The new scroll-engraved 28 bore droplock featured here is a perfect example of Crowley’s innovation combined with his respect for tradition and, moreover, it shows us how well-executed designs can enhance and flatter the lines of a gun.
‘The basic boxlock shape presents a design challenge to any engraver’, explained Crowley from his home workshop in Worcestershire. ‘A sidelock has a sweeping curve at the rear of the plates that serves as a starting point for a flowing pattern’.
But on a droplock there are straight lines to overcome, to complement and to render mellow to the eye. ‘Droplocks are rounder than standard boxlocks, but they’re still more angular than sidelocks’, Crowley noted. ‘Properly designed engraving helps soften that angularity’.
For Crowley, design begins by first considering the gun in toto. ‘For me, it’s critical to see a droplock complete, with its stock, as opposed to steel components alone that need engraving’, he said. ‘With a droplock, an engraver needs to tackle the design with ingenuity’.
For Crowley, ingenuity sometimes begins with bringing the marbled figure of the walnut stock into his design: ‘On some droplock shotguns, I’ve used the figure of the stock where it meets the back of the action as a starting point for the main scroll. Consequently, every other scroll forms from that prominent line. This provides an uninterrupted flow to the overall aesthetic’.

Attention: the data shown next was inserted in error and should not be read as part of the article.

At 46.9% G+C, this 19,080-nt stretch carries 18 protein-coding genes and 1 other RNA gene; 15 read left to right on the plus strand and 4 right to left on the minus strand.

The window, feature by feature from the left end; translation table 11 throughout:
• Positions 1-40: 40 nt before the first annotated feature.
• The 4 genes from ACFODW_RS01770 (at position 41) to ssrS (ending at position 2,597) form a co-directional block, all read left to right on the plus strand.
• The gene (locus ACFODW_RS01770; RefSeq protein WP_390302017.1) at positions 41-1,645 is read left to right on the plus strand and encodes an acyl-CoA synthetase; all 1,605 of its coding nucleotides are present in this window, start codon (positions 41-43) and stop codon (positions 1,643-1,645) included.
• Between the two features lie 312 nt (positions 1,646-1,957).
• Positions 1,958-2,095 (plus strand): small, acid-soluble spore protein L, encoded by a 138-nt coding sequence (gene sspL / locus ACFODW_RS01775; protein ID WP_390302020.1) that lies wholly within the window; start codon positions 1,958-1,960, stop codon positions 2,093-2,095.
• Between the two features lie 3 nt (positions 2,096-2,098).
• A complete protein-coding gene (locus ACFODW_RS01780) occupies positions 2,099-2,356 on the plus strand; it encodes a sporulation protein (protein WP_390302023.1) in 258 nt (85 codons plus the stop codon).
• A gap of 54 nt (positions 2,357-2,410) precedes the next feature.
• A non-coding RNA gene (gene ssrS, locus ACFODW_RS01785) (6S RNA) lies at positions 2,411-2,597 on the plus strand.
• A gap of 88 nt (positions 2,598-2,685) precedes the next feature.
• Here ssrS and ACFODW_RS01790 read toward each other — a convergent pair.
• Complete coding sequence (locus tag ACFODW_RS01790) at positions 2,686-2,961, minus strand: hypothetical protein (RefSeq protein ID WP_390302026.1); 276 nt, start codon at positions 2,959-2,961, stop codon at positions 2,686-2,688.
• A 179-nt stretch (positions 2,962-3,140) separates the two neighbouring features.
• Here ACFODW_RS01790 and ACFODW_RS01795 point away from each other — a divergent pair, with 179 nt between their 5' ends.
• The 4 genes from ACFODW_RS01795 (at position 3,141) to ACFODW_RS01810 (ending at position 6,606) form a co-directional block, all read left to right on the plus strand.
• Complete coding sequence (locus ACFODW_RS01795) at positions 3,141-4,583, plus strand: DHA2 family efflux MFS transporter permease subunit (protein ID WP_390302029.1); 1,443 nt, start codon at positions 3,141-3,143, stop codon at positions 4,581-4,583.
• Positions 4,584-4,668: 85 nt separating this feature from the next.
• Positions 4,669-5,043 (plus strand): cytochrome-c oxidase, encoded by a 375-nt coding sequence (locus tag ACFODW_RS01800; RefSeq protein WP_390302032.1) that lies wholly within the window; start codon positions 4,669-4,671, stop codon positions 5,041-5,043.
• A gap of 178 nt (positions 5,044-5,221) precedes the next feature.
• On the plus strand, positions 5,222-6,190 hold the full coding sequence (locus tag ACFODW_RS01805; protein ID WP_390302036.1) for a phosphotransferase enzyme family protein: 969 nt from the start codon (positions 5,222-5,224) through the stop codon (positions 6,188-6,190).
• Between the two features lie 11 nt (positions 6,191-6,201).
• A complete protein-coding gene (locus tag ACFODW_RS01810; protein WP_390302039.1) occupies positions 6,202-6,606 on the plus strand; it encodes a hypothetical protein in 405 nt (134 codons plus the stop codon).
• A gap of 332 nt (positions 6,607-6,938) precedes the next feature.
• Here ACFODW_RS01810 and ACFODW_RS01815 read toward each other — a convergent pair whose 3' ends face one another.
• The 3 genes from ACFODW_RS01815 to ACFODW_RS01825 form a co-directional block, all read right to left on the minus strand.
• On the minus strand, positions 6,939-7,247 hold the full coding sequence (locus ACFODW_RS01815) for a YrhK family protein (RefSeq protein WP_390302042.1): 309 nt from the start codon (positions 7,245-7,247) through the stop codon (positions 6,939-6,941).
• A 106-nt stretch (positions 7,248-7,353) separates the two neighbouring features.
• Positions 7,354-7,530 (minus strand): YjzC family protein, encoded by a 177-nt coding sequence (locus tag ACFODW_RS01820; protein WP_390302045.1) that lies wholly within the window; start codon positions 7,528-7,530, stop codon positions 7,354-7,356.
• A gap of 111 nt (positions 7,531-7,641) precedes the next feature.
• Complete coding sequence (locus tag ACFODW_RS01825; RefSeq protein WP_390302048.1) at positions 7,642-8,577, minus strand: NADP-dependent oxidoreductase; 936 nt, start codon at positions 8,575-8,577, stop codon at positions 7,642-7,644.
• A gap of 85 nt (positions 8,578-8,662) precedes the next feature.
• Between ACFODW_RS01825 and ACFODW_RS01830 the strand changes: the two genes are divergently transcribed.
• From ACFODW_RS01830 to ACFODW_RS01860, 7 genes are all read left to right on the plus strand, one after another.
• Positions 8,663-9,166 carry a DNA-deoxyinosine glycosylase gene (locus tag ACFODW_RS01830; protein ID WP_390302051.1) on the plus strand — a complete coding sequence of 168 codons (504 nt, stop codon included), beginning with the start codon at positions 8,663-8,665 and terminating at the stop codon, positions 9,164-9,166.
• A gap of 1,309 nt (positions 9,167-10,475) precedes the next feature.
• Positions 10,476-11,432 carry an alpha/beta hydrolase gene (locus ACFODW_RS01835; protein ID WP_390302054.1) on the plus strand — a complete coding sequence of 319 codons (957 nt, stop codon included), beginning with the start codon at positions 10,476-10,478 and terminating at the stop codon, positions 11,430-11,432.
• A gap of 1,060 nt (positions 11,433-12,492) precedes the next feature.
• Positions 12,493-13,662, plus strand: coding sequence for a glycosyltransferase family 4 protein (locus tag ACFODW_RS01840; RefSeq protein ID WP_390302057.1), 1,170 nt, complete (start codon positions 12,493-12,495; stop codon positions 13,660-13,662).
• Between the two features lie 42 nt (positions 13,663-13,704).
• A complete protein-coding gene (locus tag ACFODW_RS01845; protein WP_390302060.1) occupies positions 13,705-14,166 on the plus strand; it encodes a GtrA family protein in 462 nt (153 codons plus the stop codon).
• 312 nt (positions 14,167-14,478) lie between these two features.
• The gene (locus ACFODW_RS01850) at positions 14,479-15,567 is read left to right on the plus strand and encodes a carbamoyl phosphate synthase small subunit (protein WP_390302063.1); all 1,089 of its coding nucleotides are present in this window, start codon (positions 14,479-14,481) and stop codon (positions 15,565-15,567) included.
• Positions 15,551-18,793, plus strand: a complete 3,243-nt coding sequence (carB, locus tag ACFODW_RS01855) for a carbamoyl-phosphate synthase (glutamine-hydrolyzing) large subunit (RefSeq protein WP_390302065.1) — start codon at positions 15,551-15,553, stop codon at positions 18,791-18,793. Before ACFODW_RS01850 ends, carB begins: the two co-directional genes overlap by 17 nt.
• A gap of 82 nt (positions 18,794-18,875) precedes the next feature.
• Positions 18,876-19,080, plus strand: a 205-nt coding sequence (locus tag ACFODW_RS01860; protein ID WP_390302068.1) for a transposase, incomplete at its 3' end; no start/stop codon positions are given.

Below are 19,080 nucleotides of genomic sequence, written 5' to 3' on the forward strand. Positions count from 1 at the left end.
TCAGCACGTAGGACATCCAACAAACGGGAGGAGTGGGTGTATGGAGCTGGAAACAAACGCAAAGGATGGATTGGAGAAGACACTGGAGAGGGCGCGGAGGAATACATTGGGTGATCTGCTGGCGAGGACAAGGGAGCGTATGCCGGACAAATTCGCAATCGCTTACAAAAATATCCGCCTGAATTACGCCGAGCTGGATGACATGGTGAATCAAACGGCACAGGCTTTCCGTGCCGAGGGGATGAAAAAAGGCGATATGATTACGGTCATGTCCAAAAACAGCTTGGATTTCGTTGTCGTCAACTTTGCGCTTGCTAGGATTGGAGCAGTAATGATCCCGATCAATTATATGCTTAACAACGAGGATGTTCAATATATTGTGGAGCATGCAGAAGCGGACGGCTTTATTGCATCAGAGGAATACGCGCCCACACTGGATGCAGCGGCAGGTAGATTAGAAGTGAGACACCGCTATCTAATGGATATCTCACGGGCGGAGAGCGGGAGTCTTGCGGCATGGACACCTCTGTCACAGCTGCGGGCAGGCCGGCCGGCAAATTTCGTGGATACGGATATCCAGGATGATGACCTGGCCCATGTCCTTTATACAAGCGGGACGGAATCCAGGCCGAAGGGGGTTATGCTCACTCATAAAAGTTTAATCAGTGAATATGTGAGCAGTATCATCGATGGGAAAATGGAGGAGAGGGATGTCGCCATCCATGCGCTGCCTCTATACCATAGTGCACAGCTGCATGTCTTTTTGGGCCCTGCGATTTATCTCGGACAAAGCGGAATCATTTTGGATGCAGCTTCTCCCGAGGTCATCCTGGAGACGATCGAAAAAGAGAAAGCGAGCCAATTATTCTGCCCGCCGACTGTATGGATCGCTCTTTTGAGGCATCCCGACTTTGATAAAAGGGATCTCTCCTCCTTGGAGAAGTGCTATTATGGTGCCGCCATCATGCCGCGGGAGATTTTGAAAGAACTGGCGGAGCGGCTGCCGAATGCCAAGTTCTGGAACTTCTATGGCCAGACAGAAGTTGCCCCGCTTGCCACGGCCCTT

The 28 bore was commissioned with lush, full-scroll engraving and, because of its complexity, Alborough-Tregear asked Crowley to submit several designs. ‘My pen-and-ink drawing showed a few different options so that Trigger and the client could get a good idea of the choices and then pick between subtle changes in the scroll’.
Crowley took his inspiration for the 28 bore from a set of 19th-century French engraving patterns. ‘Simon had discovered them years ago, and we often thumbed through them in our discussions about engraving’, said Crowley. ‘This was my first opportunity to apply their influence’.
Crowley showed a couple of his engraving samples in butterfly form, laid out continuously as if on a single surface. ‘As a result’, he explained, ‘when you rotate the finished gun, the pattern continues and flows over three separate surfaces – a useful technique to soften the droplock’s shape’. Carved seashell motifs are a favourite of Crowley’s, and on the fences here they add a dramatic counterpoint to the scroll. ‘I really like to make the fences a stand-out feature on these smaller actions’, he said.
Because the 28 bore fences weren’t large enough to incorporate the full depth of the scallop-shell shape, Crowley continued the flutes up the breech-ends of the barrels ‘so that when the gun is open, the design still works visually on the barrels as well as on the fences’. Crowley also integrated smaller seashell motifs atop the doll’s head, notably, and underneath, on the trigger guard. He also carved the thumb piece on the opening lever as a beautifully symmetrical shell. ‘This was an obvious choice because, like the fences, the thumb piece itself is a perfect shell-like shape. I engraved it simply, just as I drew it. It’s very rewarding when the simplest of designs turns out this well’.
Crowley’s finished 28 bore is a masterpiece of modern Westley Richards engraving. It is of exhibition quality, yet not so rarified that it couldn’t be taken afield – which is, after all, the purpose of a gun. The scrolls, with their flowing foliate elements, combined with the shell motifs create an almost organic aesthetic, as if sprung from nature and not from a gunmaker’s vice. Crowley’s composition enhances the lines of the gun everywhere, and while it draws from historical continental influences, its appearance is contemporary – timeless.
‘I hope the finished gun pleases its owner’, said Crowley. ‘It’s a Westley Richards I would love to own and use’. As would anyone.